Octopuses have been observed squeezing through holes measuring only an inch in diameter, hiding in soda bottles and squeezing into small crevices to escape predators or enter otherwise uninhabitable spaces.
Tentacles and beak
When all else fails or when an octopus feels confident about its abilities it may decide to wrap its strong tentacles around the body of its predator/prey and squeeze the body of its victim until it breaks its spine or the victim suffocates.
It may also pull the victim in to bite it with their powerful beak.
In fact octopuses have been observed capturing and killing four foot long sharks by grabbing them with the tentacles and squeezing them to death.
Each of the 8 tentacles has over 200 suction cup like muscles that can create an air tight seal around the body of its prey making it extremely difficult if not impossible to escape the grasp of a powerful octopus.
Habitat and Migration
When people think of octopuses they generally think of the Common Octopus, a species that lives in the Atlantic Ocean and the Mediterranean Sea.
They live anywhere from 100 meters to 150 meters below the surface of the water.
Octopuses often tend to live in dens that serve as hiding places until they swim out to hunt.
Their dens are normally in rock crevices or holes they create.
They will often partially close the entrance to their den with stacked rocks to remain concealed.
The entrance of the den may be littered with shells and other trinkets that the octopus captured or fed on over the last few days/weeks.
Depending on the species some octopuses may also choose to hide in caves, sea floor holes, fortified plant vegetation and man made dens such as those created from large disposed materials or ship wrecks.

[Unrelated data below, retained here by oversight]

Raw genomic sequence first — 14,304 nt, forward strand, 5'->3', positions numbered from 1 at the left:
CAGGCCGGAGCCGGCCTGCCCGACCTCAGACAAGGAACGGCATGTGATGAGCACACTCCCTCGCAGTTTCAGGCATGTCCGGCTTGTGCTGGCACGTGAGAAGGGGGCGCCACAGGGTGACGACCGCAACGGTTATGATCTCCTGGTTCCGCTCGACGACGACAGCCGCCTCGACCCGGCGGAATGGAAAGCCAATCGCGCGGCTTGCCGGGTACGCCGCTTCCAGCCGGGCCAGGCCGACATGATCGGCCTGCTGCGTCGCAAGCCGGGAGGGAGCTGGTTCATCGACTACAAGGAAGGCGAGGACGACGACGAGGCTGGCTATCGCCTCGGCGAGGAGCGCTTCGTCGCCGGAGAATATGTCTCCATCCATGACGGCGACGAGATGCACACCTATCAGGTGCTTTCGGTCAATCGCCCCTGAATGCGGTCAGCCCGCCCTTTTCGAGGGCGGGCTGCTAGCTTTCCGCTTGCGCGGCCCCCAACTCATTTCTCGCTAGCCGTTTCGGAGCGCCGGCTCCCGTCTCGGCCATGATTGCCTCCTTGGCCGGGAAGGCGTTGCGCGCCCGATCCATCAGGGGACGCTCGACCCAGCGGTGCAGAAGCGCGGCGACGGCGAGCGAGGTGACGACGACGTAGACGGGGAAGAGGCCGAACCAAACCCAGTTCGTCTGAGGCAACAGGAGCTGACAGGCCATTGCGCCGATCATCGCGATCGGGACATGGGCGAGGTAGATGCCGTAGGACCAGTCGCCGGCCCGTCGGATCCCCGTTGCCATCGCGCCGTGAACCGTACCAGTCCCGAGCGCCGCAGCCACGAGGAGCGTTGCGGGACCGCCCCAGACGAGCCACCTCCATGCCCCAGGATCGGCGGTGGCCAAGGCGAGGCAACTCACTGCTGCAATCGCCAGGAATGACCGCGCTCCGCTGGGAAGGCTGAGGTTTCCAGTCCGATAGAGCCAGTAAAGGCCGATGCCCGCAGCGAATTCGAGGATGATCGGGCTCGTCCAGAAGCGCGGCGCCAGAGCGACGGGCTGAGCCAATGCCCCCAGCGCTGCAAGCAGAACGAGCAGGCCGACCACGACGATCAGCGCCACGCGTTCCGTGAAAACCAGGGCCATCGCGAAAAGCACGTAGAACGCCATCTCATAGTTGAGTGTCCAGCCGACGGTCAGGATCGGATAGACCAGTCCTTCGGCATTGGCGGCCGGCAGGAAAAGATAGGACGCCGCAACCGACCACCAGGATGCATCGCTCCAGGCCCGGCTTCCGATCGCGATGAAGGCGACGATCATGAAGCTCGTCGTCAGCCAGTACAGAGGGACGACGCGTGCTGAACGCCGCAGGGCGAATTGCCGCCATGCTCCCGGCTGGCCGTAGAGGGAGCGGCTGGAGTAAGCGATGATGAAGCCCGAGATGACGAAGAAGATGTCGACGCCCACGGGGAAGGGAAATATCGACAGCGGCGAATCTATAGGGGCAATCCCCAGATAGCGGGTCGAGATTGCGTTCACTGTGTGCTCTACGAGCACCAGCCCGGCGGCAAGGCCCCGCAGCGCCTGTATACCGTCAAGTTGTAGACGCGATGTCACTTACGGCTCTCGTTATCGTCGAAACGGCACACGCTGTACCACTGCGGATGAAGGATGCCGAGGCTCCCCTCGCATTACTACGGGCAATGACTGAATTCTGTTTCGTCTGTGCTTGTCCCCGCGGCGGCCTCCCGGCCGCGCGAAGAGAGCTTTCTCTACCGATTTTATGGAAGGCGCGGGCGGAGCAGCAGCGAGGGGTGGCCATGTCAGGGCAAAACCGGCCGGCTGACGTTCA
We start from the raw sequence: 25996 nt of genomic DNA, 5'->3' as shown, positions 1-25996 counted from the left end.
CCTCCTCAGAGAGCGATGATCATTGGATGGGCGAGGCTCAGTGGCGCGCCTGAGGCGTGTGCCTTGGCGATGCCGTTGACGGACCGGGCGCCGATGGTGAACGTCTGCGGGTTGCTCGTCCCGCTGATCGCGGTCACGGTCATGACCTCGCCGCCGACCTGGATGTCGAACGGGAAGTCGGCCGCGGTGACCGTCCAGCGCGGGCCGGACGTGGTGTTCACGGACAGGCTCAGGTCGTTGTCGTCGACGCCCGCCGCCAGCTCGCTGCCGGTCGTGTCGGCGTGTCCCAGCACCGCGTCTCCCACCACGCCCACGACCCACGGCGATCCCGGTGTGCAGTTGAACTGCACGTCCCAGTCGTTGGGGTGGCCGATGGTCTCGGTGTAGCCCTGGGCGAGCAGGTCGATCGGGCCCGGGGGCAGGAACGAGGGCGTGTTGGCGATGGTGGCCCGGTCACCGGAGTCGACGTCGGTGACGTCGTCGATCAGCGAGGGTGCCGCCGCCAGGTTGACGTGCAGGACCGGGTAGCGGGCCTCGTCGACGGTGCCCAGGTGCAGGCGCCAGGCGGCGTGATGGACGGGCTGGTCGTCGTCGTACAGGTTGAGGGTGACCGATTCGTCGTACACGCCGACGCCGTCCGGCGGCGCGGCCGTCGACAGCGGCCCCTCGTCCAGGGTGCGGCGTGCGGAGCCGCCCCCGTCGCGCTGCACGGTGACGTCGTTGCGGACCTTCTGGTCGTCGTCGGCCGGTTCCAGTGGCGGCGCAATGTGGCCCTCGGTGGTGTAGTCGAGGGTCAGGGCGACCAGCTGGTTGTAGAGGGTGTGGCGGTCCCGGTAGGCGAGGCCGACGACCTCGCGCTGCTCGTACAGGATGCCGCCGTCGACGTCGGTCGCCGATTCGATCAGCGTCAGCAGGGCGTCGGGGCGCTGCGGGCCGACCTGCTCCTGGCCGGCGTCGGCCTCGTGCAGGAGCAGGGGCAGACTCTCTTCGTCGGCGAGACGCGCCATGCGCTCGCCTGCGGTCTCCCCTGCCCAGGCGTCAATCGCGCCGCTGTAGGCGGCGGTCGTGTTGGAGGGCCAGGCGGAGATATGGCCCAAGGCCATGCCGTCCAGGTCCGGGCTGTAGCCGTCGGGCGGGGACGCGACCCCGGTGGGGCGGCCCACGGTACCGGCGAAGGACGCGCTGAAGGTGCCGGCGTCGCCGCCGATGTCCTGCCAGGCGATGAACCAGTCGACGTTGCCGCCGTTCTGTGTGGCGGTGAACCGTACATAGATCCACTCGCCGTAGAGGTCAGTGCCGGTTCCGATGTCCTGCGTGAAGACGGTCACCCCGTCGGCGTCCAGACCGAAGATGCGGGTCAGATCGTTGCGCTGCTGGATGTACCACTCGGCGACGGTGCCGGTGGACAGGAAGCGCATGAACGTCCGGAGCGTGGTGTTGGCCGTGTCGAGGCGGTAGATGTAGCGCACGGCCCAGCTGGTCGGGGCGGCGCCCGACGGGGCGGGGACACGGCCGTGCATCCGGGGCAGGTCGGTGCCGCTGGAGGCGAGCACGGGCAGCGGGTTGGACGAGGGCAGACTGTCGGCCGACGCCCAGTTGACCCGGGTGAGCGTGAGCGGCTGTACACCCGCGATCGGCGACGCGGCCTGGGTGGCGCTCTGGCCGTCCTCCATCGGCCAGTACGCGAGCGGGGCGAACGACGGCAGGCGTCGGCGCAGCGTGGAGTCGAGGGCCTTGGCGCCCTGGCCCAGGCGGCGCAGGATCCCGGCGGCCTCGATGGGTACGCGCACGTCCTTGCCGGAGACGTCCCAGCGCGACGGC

The dens are not only used for safe feeding but also provides safety from predators during rest periods and is used by female octopus as a place to safety lay their eggs while waiting for them to hatch.
While the octopuses den is a vital component to its life they are not particularly territorial and may move from one den to the next over several days or weeks and tend to remain fairly mobile.
In regards to migration it is believed that medium to large octopus may migrate vertically depending on the season.
Migration towards shallow waters tends to occur during the colder months of the year while deep sea migrations typically occur during the warmer months.
Social Structure and Communication
Octopuses tend to be solitary creatures.
They live and hunt alone, and the baby octopuses learn very little from their parents.
Male and female octopuses mate with many partners.
The mothers clean and watch their eggs vigorously until they hatch, sometimes to the point of starvation from lack of eating.
The baby octopuses leave their native environment when they mature to make a new home for themselves.
Octopuses will guard their homes aggressively.
Reproduction and Breeding
As stated above, both male and female octopuses mate with many other octopuses during their lifetime, which is only three to five years long.
Sometimes males will display a bright change in skin color to attract mates, but often octopuses do not show any mating rituals.
Male octopuses may directly make contact with the female with their sperm holding hectocotylus or break it off and give it to the female to save until she is ready to mate.
The female will lay thousands of eggs at a time and guard them carefully.
During this time the female octopus will forgo eating food in order to continually provide protection of her eggs, even at the expense of her own health and well being.
The male and female die shortly after the eggs have hatched.
In the larva period, they float around for a short period of time as plankton before reaching the bottom of the ocean floor, and sharks and whales eat them as plankton during this time.
Some large fish and sea turtles also eat octopuses.
Octopuses also face threats from human involvement, including habitat destruction, hunting and over-fishing.